Latest figures from the Central Statistics Office show the number of people out of work has fallen yet again, but issues still persist among lone parents and along the Border area.
The Quarterly National Household Survey for the three months to the end of June showed reductions in the proportion of persons living in jobless households across all age categories.
The proportion of people aged under 59 living in jobless households in the second quarter of this year was 12.3% — down almost one percentage point compared with the same period in 2015. The proportion of people aged under 17 living in a jobless household was higher than the national average, at 13.3%, although it fell over the course of a year.
However, not all parts of the country or sections of the population fare as well.
The figures show the Border region, at 14.1%, had the highest proportion of people up to the age of 59 in a jobless household.
While the overall employment rate for all people aged 15-64 was 64.7%, the comparable rate for lone parents was 56.4%. That compares with 73.0% for the adult members of couples without children and 74.4% for the adult members of couples with children.
The employment rate of lone parents dropped further for those whose youngest child was aged five or under, at 46%, rising to 57.2% where the youngest child was aged six to 11 and up to 63.4% where the youngest child was aged between 12 and 17.
The figures came as One Family, a support organisation for lone parents, called on Social Protection Minister Leo Varadkar to implement recommendations made in a report published this week.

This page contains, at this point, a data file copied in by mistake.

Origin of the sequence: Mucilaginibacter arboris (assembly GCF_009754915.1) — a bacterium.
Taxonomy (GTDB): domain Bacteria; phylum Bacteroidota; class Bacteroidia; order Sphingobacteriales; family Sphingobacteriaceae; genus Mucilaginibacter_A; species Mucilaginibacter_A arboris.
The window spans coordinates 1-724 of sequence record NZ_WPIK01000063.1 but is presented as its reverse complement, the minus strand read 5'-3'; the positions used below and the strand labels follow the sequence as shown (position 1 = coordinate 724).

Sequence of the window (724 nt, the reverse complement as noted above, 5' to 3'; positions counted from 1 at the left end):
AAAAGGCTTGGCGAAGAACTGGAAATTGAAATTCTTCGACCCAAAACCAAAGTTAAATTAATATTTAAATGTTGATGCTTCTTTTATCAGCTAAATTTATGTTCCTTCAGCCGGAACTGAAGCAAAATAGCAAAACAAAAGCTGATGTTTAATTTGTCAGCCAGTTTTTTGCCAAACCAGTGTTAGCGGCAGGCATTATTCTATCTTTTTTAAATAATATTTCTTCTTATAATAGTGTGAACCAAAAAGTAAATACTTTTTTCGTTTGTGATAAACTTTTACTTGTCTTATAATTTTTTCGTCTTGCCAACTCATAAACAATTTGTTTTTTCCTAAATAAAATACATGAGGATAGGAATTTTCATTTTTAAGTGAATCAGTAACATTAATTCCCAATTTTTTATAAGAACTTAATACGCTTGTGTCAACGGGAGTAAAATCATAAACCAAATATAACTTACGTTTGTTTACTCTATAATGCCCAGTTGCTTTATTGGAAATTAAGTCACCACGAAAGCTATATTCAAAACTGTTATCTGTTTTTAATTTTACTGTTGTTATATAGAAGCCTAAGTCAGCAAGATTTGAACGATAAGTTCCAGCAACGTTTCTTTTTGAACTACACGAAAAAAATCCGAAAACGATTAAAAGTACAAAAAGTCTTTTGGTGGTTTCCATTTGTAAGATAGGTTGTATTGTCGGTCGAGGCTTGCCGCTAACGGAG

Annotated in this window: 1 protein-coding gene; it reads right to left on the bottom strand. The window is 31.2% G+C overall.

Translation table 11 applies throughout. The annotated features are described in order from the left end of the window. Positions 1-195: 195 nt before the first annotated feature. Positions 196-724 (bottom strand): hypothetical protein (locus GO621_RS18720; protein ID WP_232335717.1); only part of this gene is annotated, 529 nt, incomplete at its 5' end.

The report, entitled Lone Parents and Activation, What Works and Why: A Review of the International Evidence in the Irish Context, was conducted by Michelle Millar of the Unesco Child & Family Research Centre in NUI Galway and found: “Those parenting alone and their children are the biggest group at risk of living in poverty in Ireland.”
It also finds “Ireland’s free-market approach to childcare and the resulting high costs interfere with parental decision-making in the context of reconciling work and family life and afford limited choices for employment (particularly for women), in that costs are a real disincentive to women remaining in the labour force, principally in cases where there are two or more children”.
The NUIG report recommends a greater role for job preparation programmes and case workers, as well as financial supports such as in-work tax credits.
Karen Kiernan, CEO of One Family, welcomed targeted childcare supports as outlined by the Government but said more needed to be done. She said while employment rates for lone parents had increased for those with children up to the age of 12, they had actually fallen for those with children aged 12 to 17.
Meanwhile, in its Employment Monitor, Social Justice Ireland warned that the Border area and the West of the country are “falling behind” other regions when it comes to employment, with much of the rise in employment over the past 12 months accounted for by just four counties; Dublin, Meath, Kildare, and Wicklow.
“Such disparities are unsustainable and harmful to Ireland’s long-term economic prospects, and future government policy should make a concerted effort to ensure that as Ireland’s recovery develops, the benefits accrue to all corners of the country as much as is reasonably possible and that rural Ireland does not get left further behind,” it said.
According to the CSO, there were 2,318,600 adult members of family units in the second quarter of 2016 of whom 1,436,100 were classified as employed.
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